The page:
Adopted child – An adopted child is always treated as the taxpayer’s own child. An adopted child includes a child lawfully placed with the taxpayer for legal adoption. In the case of foreign adoptions, if the taxpayer is a U.S. citizen or U.S. national and the adopted child lived with the taxpayer all of the tax year as a member of the taxpayer’s household, that child is treated as being a U.S. citizen, national or resident.
Medical Expenses – The birth of a child is usually accompanied by medical expenses for the care of the mother and the newborn child. Those expenses not reimbursed by insurance or other reimbursement arrangements are added to the taxpayer’s other medical expenses for the year, and deducted as an itemized medical expense to the extent the medical expenses exceed 10% (7½% for taxpayer age 65 and older through 2016) of his or her adjusted gross income (AGI).
Where couples are unable to conceive by natural means, some of the artificial methods that have been developed are deductible and some are not. Although not specifically addressed in the tax code or regulations, in vitro fertilization performed on the taxpayer claiming the expense is deductible since the tax code specifically allows procedures that affect the structure or function of the body. IRS has ruled privately that a woman who can’t conceive children using her own eggs may claim a medical expense deduction for the costs of obtaining an egg donor, including associated legal costs. The office of IRS Chief Council provided some guidance related to surrogate mother expenses: The tax code allows a taxpayer to deduct the expenses paid during the taxable year, not compensated for by insurance or otherwise, for medical care of the taxpayer, the taxpayer’s spouse, or the taxpayer’s dependents. A surrogate mother is neither the taxpayer nor the taxpayer’s spouse, and typically is not a dependent of the taxpayer. Nor is an unborn child a dependent. Thus, medical expenses paid for a surrogate mother and her unborn child would not qualify as a deduction.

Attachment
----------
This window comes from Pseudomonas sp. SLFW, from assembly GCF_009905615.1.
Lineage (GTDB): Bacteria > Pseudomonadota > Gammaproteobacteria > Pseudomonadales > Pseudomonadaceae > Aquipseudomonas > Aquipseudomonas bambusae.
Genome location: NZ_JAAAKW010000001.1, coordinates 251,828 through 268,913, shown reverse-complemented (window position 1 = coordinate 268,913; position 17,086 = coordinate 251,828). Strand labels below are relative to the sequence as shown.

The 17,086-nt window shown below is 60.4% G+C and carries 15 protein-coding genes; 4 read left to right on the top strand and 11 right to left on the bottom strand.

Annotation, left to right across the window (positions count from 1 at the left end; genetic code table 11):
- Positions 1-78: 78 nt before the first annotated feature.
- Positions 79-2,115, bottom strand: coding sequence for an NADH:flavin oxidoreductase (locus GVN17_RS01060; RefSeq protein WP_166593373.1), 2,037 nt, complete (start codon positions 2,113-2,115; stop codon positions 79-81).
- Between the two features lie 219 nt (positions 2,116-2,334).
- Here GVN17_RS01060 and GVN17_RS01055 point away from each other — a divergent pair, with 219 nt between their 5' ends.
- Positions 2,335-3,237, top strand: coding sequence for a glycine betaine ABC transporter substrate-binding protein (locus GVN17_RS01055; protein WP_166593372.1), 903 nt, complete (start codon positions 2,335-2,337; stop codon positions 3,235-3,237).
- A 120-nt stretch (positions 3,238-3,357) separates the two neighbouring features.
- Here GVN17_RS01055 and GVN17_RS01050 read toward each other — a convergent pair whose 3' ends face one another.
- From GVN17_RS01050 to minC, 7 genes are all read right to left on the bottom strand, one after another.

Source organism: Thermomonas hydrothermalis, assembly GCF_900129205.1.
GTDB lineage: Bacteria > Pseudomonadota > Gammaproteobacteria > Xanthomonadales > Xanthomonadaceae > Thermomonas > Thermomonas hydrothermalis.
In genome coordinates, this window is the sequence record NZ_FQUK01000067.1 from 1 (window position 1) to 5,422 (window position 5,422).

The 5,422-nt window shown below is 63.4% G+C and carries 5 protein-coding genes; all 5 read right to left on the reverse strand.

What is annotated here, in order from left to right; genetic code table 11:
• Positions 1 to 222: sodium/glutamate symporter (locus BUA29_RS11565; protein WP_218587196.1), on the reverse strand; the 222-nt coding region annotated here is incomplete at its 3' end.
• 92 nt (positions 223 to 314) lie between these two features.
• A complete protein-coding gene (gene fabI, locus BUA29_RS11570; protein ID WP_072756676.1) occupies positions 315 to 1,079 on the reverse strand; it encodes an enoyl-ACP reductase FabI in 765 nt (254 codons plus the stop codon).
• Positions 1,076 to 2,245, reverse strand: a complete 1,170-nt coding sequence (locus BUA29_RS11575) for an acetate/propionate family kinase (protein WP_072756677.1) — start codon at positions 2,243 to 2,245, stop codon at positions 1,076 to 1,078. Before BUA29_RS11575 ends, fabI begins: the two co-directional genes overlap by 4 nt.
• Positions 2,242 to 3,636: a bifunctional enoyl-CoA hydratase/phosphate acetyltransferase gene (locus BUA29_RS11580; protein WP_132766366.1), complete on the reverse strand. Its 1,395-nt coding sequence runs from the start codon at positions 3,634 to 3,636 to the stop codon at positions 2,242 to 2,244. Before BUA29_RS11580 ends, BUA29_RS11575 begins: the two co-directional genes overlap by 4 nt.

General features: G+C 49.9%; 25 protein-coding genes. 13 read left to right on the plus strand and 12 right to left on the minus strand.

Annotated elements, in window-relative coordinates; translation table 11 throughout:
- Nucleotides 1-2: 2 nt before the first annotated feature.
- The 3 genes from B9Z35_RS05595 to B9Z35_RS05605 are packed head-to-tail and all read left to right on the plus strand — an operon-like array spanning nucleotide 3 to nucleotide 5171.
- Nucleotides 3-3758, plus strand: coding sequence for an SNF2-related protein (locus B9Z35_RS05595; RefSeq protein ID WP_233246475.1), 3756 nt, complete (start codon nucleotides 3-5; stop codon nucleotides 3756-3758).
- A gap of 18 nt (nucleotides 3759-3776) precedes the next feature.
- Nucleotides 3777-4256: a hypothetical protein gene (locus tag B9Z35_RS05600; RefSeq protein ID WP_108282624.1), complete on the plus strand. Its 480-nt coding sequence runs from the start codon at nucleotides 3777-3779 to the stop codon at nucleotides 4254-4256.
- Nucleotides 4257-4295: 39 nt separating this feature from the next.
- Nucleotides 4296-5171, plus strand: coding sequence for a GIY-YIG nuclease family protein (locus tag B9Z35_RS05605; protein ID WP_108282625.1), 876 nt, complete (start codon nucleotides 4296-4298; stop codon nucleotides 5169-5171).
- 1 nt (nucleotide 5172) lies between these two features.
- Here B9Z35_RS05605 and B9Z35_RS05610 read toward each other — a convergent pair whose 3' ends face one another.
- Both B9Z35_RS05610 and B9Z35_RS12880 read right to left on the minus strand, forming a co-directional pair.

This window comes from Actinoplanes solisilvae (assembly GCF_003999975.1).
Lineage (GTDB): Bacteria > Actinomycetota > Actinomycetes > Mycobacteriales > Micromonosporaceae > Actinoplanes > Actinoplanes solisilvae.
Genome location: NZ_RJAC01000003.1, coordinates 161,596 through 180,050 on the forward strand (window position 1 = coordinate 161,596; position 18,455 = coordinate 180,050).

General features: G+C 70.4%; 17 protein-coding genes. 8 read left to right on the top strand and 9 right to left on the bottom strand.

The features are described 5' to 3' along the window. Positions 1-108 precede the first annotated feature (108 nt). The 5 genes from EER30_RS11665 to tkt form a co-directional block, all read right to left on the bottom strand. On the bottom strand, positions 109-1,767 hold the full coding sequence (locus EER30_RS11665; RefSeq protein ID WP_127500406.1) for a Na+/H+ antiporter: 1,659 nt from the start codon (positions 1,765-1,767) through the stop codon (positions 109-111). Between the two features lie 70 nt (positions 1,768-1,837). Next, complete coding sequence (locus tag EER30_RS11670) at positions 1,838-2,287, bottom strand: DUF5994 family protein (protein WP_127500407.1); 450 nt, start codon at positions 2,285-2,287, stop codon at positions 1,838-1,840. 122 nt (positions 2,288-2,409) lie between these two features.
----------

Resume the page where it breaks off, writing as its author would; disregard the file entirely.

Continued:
Please call this office for more information related to deductible childbirth expenses and future medical expenses of the children.